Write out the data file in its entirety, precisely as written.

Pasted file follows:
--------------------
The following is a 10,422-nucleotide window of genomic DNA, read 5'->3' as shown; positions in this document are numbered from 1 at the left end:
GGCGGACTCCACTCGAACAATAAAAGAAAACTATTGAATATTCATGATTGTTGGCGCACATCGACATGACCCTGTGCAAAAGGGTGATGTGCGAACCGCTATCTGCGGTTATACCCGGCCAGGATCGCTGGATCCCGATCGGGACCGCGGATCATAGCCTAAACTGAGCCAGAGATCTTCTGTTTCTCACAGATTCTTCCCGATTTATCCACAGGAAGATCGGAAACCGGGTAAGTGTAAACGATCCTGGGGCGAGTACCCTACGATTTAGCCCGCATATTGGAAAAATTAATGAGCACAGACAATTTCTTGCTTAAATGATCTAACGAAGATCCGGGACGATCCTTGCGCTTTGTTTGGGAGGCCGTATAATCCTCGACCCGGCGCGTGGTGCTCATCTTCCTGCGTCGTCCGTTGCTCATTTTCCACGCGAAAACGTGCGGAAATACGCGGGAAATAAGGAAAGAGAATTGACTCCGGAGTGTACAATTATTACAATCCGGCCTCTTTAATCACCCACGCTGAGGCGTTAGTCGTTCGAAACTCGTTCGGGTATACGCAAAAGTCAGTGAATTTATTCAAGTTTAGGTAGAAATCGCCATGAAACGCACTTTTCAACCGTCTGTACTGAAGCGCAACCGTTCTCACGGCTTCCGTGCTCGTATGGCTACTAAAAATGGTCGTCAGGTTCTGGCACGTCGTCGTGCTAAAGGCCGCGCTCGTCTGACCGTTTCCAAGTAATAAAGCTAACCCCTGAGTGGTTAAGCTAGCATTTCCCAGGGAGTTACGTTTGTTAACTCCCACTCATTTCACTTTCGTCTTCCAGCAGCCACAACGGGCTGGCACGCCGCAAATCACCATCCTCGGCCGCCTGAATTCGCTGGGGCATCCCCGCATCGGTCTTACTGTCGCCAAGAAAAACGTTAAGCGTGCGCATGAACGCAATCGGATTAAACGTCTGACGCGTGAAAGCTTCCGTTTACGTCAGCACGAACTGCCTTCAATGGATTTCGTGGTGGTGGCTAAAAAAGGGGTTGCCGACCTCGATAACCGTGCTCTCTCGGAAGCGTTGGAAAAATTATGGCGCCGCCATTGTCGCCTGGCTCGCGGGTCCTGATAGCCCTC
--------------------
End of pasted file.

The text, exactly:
The following is a 10,422-nucleotide window of genomic DNA, read 5'->3' as shown; positions in this document are numbered from 1 at the left end:
GGCGGACTCCACTCGAACAATAAAAGAAAACTATTGAATATTCATGATTGTTGGCGCACATCGACATGACCCTGTGCAAAAGGGTGATGTGCGAACCGCTATCTGCGGTTATACCCGGCCAGGATCGCTGGATCCCGATCGGGACCGCGGATCATAGCCTAAACTGAGCCAGAGATCTTCTGTTTCTCACAGATTCTTCCCGATTTATCCACAGGAAGATCGGAAACCGGGTAAGTGTAAACGATCCTGGGGCGAGTACCCTACGATTTAGCCCGCATATTGGAAAAATTAATGAGCACAGACAATTTCTTGCTTAAATGATCTAACGAAGATCCGGGACGATCCTTGCGCTTTGTTTGGGAGGCCGTATAATCCTCGACCCGGCGCGTGGTGCTCATCTTCCTGCGTCGTCCGTTGCTCATTTTCCACGCGAAAACGTGCGGAAATACGCGGGAAATAAGGAAAGAGAATTGACTCCGGAGTGTACAATTATTACAATCCGGCCTCTTTAATCACCCACGCTGAGGCGTTAGTCGTTCGAAACTCGTTCGGGTATACGCAAAAGTCAGTGAATTTATTCAAGTTTAGGTAGAAATCGCCATGAAACGCACTTTTCAACCGTCTGTACTGAAGCGCAACCGTTCTCACGGCTTCCGTGCTCGTATGGCTACTAAAAATGGTCGTCAGGTTCTGGCACGTCGTCGTGCTAAAGGCCGCGCTCGTCTGACCGTTTCCAAGTAATAAAGCTAACCCCTGAGTGGTTAAGCTAGCATTTCCCAGGGAGTTACGTTTGTTAACTCCCACTCATTTCACTTTCGTCTTCCAGCAGCCACAACGGGCTGGCACGCCGCAAATCACCATCCTCGGCCGCCTGAATTCGCTGGGGCATCCCCGCATCGGTCTTACTGTCGCCAAGAAAAACGTTAAGCGTGCGCATGAACGCAATCGGATTAAACGTCTGACGCGTGAAAGCTTCCGTTTACGTCAGCACGAACTGCCTTCAATGGATTTCGTGGTGGTGGCTAAAAAAGGGGTTGCCGACCTCGATAACCGTGCTCTCTCGGAAGCGTTGGAAAAATTATGGCGCCGCCATTGTCGCCTGGCTCGCGGGTCCTGATAGCCCTC